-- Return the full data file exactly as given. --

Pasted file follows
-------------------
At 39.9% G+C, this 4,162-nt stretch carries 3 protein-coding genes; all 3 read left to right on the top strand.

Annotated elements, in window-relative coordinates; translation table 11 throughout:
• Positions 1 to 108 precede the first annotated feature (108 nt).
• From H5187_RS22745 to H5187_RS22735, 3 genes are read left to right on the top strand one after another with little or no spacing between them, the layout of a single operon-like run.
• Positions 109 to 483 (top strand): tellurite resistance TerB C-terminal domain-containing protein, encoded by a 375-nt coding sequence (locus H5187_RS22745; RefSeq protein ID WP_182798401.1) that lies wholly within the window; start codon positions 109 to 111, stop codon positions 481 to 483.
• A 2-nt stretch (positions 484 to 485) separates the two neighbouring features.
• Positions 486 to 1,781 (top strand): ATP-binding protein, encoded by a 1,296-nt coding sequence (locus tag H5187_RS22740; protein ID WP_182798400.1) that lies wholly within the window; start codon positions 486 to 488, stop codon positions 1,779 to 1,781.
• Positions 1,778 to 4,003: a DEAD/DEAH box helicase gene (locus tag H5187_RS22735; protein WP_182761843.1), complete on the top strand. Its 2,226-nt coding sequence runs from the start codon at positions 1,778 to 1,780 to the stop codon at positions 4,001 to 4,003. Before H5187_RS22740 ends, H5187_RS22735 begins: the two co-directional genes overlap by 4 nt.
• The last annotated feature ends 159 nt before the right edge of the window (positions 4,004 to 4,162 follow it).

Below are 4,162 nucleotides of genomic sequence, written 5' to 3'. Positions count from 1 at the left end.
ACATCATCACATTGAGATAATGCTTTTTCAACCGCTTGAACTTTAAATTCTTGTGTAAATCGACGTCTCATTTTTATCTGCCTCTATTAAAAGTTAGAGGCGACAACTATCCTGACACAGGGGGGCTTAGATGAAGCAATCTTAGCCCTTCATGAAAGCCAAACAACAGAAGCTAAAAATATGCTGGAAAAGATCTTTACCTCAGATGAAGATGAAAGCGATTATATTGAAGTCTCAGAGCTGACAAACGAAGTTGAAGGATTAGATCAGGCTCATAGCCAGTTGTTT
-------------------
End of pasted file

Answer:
At 39.9% G+C, this 4,162-nt stretch carries 3 protein-coding genes; all 3 read left to right on the top strand.

Annotated elements, in window-relative coordinates; translation table 11 throughout:
• Positions 1 to 108 precede the first annotated feature (108 nt).
• From H5187_RS22745 to H5187_RS22735, 3 genes are read left to right on the top strand one after another with little or no spacing between them, the layout of a single operon-like run.
• Positions 109 to 483 (top strand): tellurite resistance TerB C-terminal domain-containing protein, encoded by a 375-nt coding sequence (locus H5187_RS22745; RefSeq protein ID WP_182798401.1) that lies wholly within the window; start codon positions 109 to 111, stop codon positions 481 to 483.
• A 2-nt stretch (positions 484 to 485) separates the two neighbouring features.
• Positions 486 to 1,781 (top strand): ATP-binding protein, encoded by a 1,296-nt coding sequence (locus tag H5187_RS22740; protein ID WP_182798400.1) that lies wholly within the window; start codon positions 486 to 488, stop codon positions 1,779 to 1,781.
• Positions 1,778 to 4,003: a DEAD/DEAH box helicase gene (locus tag H5187_RS22735; protein WP_182761843.1), complete on the top strand. Its 2,226-nt coding sequence runs from the start codon at positions 1,778 to 1,780 to the stop codon at positions 4,001 to 4,003. Before H5187_RS22740 ends, H5187_RS22735 begins: the two co-directional genes overlap by 4 nt.
• The last annotated feature ends 159 nt before the right edge of the window (positions 4,004 to 4,162 follow it).

Below are 4,162 nucleotides of genomic sequence, written 5' to 3'. Positions count from 1 at the left end.
ACATCATCACATTGAGATAATGCTTTTTCAACCGCTTGAACTTTAAATTCTTGTGTAAATCGACGTCTCATTTTTATCTGCCTCTATTAAAAGTTAGAGGCGACAACTATCCTGACACAGGGGGGCTTAGATGAAGCAATCTTAGCCCTTCATGAAAGCCAAACAACAGAAGCTAAAAATATGCTGGAAAAGATCTTTACCTCAGATGAAGATGAAAGCGATTATATTGAAGTCTCAGAGCTGACAAACGAAGTTGAAGGATTAGATCAGGCTCATAGCCAGTTGTTT